Dow Wire and Cable recently introduced Dow Sustain, a set of halogen-free compounds that the company says will allow electronics OEMs to make flexible cords safer and more environmentally sustainable than those made with PVC. However, don't expect the Dow Sustain technology to show up inside of patch cords used in structured cabling systems. Dow explained that the four product grades now available in sample quantities for jacketing and insulation are aimed at makers of wires, cables and cord sets for personal electronics, large and small appliances, televisions, DVD/DVR devices, gaming systems, and computers/monitors/USB attachments. That latter product set could be where the halogen-free products ultimately see deployment in LAN environments.
Dow is appealing to wire and cable manufacturers with its new product set, impressing upon them that the Dow Sustain suite exhibits good chemical resistivity, low corrosive off-gassing in the event of a fire, and flexibility that is essential for ease-of-handling during manufacturing as well as the overall look and feel fo the end product.
Simon Leung, Dow Wire and Cable's platform leader for personal electronics, explained the benefits of the Sustain products as well as the momentum that led to their development. "With the demand for PVC alternatives in an electronics market growing fast, Dow has made a significant investment over the last three years in perfecting halogen-free compounds. Dow Sustain is the first halogen-free offering qualifed to meet UL 62, JCS4509 and HD21.14 requirements on a commercial scale while delivering excellent look and fel as well as enhanced product and extrusion performance." (The image at the bottom of this screen shows the European Union HD21.14 smoke-density test setup.)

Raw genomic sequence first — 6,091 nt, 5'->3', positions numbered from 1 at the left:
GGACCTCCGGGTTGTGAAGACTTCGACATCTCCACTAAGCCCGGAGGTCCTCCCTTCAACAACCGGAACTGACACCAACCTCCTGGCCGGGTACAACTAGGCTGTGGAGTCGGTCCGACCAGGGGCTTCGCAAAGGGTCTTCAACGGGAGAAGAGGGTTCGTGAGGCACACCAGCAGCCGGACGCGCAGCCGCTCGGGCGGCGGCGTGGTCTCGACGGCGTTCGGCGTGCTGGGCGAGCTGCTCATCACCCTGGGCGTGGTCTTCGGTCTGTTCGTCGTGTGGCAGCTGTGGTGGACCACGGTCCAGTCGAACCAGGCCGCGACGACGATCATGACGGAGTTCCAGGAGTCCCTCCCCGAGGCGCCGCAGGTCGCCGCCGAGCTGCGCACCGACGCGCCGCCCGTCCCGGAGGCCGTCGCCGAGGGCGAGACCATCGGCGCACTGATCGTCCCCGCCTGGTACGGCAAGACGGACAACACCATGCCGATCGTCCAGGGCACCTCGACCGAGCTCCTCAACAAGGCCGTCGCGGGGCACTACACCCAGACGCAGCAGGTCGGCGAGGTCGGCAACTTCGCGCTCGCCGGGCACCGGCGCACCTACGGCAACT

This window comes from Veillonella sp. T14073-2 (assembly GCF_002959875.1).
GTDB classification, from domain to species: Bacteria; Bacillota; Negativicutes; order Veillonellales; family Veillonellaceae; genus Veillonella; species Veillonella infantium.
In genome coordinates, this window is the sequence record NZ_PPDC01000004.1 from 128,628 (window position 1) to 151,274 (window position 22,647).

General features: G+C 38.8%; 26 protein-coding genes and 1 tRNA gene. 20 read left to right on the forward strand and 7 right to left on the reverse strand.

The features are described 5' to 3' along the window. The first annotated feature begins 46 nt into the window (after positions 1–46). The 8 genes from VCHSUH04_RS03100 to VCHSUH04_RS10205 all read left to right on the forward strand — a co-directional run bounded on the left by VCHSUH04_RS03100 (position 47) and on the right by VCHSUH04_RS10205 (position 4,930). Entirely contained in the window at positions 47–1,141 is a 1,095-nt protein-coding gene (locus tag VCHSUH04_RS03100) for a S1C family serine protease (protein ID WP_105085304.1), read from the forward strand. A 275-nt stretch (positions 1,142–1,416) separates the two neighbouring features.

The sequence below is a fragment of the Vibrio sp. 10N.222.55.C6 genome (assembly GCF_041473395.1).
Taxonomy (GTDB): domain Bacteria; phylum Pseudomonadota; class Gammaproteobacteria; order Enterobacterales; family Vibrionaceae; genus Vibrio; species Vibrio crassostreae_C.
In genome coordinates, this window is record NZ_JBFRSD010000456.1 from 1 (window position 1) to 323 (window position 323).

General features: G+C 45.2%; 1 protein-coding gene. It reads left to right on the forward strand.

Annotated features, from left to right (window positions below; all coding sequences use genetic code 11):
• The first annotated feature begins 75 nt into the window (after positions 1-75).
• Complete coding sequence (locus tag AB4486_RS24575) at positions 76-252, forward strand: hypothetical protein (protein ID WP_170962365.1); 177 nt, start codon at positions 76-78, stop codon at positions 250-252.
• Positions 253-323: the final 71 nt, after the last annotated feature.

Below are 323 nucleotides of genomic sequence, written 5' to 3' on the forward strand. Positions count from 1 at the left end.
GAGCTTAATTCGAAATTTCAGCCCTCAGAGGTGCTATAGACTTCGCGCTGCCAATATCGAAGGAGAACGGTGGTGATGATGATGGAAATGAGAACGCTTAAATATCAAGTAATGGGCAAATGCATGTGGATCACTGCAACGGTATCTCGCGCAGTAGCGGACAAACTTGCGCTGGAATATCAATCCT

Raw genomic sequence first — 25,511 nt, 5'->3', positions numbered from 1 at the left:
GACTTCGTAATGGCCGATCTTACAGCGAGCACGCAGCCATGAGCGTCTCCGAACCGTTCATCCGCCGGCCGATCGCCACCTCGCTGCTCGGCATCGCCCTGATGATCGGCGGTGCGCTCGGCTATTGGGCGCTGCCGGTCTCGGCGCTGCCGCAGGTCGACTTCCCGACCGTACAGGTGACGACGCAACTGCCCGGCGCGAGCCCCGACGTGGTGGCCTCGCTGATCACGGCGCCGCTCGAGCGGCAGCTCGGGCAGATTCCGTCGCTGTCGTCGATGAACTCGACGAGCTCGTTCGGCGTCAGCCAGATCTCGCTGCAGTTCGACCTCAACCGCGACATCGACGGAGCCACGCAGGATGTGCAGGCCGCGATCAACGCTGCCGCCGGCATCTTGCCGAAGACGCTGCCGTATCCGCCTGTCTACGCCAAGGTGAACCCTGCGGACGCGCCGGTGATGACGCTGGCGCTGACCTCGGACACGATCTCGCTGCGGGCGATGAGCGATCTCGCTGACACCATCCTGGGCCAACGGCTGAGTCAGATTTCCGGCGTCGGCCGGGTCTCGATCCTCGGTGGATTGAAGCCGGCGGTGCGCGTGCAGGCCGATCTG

The company says it worked with Shenzhen BaoHing Electric Wire and Cable Manufacture Co. as well as Volex to trial the new compounds. Both manufacturers were able to meet global standards using Dow Sustain, the company reports.
Volex is best known for its production of power cords. Vice president of global supply chain for Volex Group, Chris Rutherford, said, "Dow Wire and Cable has been a good working relationship with the product development and technical know-how to help us efficiently run their product. The new compound can achieve production rates similar to PVC with only minor investments for extruder screw design and drying conditions."
These new compounds for Dow will most often be found in consumer products with some appearance in desktop computing environments. In structured cabling environments, a set of halogen-free compounds was introduced by General Cable late last year. General's 17 Free product line currently features halogen-free riser-rated twisted-pair cables, and the company has said more halogen-free premises cable products will be coming soon.
View the webcast seminar entitled "Can Cabling Really Be Green?" featuring a discussion of General Cable's 17 Free halogen-free products.